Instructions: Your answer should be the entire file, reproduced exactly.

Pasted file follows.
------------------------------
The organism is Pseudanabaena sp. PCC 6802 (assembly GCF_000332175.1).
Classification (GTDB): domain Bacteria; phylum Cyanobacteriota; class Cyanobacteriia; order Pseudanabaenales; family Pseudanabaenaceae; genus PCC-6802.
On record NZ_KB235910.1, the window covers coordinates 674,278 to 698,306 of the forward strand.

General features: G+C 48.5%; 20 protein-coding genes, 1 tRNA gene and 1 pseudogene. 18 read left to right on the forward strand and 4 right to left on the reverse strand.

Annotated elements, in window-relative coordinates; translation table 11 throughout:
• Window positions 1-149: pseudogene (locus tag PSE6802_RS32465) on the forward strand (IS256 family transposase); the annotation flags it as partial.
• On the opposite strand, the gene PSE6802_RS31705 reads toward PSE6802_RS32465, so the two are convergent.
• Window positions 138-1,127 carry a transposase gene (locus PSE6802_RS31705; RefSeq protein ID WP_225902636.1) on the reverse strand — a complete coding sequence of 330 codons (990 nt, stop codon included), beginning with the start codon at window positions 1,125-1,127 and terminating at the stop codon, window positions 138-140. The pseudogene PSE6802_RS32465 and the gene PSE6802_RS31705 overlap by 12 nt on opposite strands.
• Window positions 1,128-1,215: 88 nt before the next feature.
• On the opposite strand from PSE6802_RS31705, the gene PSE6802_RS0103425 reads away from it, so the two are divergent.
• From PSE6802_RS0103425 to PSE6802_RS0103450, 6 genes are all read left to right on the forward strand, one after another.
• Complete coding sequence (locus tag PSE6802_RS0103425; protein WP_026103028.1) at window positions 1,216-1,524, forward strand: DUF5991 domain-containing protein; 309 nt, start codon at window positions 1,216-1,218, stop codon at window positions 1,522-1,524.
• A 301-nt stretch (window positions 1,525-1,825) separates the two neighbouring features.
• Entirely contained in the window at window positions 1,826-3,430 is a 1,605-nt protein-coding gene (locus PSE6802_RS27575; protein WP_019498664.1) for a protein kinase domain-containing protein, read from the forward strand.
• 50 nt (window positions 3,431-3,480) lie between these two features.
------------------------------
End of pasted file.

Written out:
The organism is Pseudanabaena sp. PCC 6802 (assembly GCF_000332175.1).
Classification (GTDB): domain Bacteria; phylum Cyanobacteriota; class Cyanobacteriia; order Pseudanabaenales; family Pseudanabaenaceae; genus PCC-6802.
On record NZ_KB235910.1, the window covers coordinates 674,278 to 698,306 of the forward strand.

General features: G+C 48.5%; 20 protein-coding genes, 1 tRNA gene and 1 pseudogene. 18 read left to right on the forward strand and 4 right to left on the reverse strand.

Annotated elements, in window-relative coordinates; translation table 11 throughout:
• Window positions 1-149: pseudogene (locus tag PSE6802_RS32465) on the forward strand (IS256 family transposase); the annotation flags it as partial.
• On the opposite strand, the gene PSE6802_RS31705 reads toward PSE6802_RS32465, so the two are convergent.
• Window positions 138-1,127 carry a transposase gene (locus PSE6802_RS31705; RefSeq protein ID WP_225902636.1) on the reverse strand — a complete coding sequence of 330 codons (990 nt, stop codon included), beginning with the start codon at window positions 1,125-1,127 and terminating at the stop codon, window positions 138-140. The pseudogene PSE6802_RS32465 and the gene PSE6802_RS31705 overlap by 12 nt on opposite strands.
• Window positions 1,128-1,215: 88 nt before the next feature.
• On the opposite strand from PSE6802_RS31705, the gene PSE6802_RS0103425 reads away from it, so the two are divergent.
• From PSE6802_RS0103425 to PSE6802_RS0103450, 6 genes are all read left to right on the forward strand, one after another.
• Complete coding sequence (locus tag PSE6802_RS0103425; protein WP_026103028.1) at window positions 1,216-1,524, forward strand: DUF5991 domain-containing protein; 309 nt, start codon at window positions 1,216-1,218, stop codon at window positions 1,522-1,524.
• A 301-nt stretch (window positions 1,525-1,825) separates the two neighbouring features.
• Entirely contained in the window at window positions 1,826-3,430 is a 1,605-nt protein-coding gene (locus PSE6802_RS27575; protein WP_019498664.1) for a protein kinase domain-containing protein, read from the forward strand.
• 50 nt (window positions 3,431-3,480) lie between these two features.